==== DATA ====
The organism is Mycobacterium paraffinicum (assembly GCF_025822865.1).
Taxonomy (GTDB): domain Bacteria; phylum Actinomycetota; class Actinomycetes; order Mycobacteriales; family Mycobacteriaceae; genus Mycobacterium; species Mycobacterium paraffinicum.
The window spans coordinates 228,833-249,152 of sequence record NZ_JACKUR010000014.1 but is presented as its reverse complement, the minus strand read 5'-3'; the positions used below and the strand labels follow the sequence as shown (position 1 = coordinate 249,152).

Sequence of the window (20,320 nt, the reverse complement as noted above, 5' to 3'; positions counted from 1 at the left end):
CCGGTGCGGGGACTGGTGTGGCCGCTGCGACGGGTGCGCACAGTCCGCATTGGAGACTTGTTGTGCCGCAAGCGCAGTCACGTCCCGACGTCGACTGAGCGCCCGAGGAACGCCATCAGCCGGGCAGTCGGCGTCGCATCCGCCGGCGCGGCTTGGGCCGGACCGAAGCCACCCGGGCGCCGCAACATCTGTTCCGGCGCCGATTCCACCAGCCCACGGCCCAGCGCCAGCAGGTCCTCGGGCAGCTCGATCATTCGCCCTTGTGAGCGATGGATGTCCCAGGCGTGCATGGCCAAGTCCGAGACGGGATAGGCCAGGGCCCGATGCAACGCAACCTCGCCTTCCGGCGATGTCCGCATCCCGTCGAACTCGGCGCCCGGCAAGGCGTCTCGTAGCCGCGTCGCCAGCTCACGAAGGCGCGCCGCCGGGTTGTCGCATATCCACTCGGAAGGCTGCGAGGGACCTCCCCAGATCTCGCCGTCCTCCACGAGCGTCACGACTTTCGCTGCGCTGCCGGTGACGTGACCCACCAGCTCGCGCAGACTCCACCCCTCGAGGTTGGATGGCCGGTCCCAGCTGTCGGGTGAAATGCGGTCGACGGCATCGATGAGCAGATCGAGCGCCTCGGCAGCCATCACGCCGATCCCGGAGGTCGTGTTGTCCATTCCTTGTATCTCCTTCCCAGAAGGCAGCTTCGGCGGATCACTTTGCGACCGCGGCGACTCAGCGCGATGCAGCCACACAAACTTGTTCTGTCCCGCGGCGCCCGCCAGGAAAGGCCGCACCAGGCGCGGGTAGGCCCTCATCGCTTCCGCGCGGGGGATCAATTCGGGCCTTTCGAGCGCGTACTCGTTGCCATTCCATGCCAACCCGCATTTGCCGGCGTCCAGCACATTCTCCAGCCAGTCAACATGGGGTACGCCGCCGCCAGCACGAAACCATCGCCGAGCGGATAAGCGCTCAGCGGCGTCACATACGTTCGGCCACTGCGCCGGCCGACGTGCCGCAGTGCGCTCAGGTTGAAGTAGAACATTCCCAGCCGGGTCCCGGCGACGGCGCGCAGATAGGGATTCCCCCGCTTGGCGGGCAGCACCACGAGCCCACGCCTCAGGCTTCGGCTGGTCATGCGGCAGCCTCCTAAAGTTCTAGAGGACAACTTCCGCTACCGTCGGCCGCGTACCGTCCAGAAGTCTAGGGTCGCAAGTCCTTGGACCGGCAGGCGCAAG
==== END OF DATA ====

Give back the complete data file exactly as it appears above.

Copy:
The organism is Mycobacterium paraffinicum (assembly GCF_025822865.1).
Taxonomy (GTDB): domain Bacteria; phylum Actinomycetota; class Actinomycetes; order Mycobacteriales; family Mycobacteriaceae; genus Mycobacterium; species Mycobacterium paraffinicum.
The window spans coordinates 228,833-249,152 of sequence record NZ_JACKUR010000014.1 but is presented as its reverse complement, the minus strand read 5'-3'; the positions used below and the strand labels follow the sequence as shown (position 1 = coordinate 249,152).

Sequence of the window (20,320 nt, the reverse complement as noted above, 5' to 3'; positions counted from 1 at the left end):
CCGGTGCGGGGACTGGTGTGGCCGCTGCGACGGGTGCGCACAGTCCGCATTGGAGACTTGTTGTGCCGCAAGCGCAGTCACGTCCCGACGTCGACTGAGCGCCCGAGGAACGCCATCAGCCGGGCAGTCGGCGTCGCATCCGCCGGCGCGGCTTGGGCCGGACCGAAGCCACCCGGGCGCCGCAACATCTGTTCCGGCGCCGATTCCACCAGCCCACGGCCCAGCGCCAGCAGGTCCTCGGGCAGCTCGATCATTCGCCCTTGTGAGCGATGGATGTCCCAGGCGTGCATGGCCAAGTCCGAGACGGGATAGGCCAGGGCCCGATGCAACGCAACCTCGCCTTCCGGCGATGTCCGCATCCCGTCGAACTCGGCGCCCGGCAAGGCGTCTCGTAGCCGCGTCGCCAGCTCACGAAGGCGCGCCGCCGGGTTGTCGCATATCCACTCGGAAGGCTGCGAGGGACCTCCCCAGATCTCGCCGTCCTCCACGAGCGTCACGACTTTCGCTGCGCTGCCGGTGACGTGACCCACCAGCTCGCGCAGACTCCACCCCTCGAGGTTGGATGGCCGGTCCCAGCTGTCGGGTGAAATGCGGTCGACGGCATCGATGAGCAGATCGAGCGCCTCGGCAGCCATCACGCCGATCCCGGAGGTCGTGTTGTCCATTCCTTGTATCTCCTTCCCAGAAGGCAGCTTCGGCGGATCACTTTGCGACCGCGGCGACTCAGCGCGATGCAGCCACACAAACTTGTTCTGTCCCGCGGCGCCCGCCAGGAAAGGCCGCACCAGGCGCGGGTAGGCCCTCATCGCTTCCGCGCGGGGGATCAATTCGGGCCTTTCGAGCGCGTACTCGTTGCCATTCCATGCCAACCCGCATTTGCCGGCGTCCAGCACATTCTCCAGCCAGTCAACATGGGGTACGCCGCCGCCAGCACGAAACCATCGCCGAGCGGATAAGCGCTCAGCGGCGTCACATACGTTCGGCCACTGCGCCGGCCGACGTGCCGCAGTGCGCTCAGGTTGAAGTAGAACATTCCCAGCCGGGTCCCGGCGACGGCGCGCAGATAGGGATTCCCCCGCTTGGCGGGCAGCACCACGAGCCCACGCCTCAGGCTTCGGCTGGTCATGCGGCAGCCTCCTAAAGTTCTAGAGGACAACTTCCGCTACCGTCGGCCGCGTACCGTCCAGAAGTCTAGGGTCGCAAGTCCTTGGACCGGCAGGCGCAAG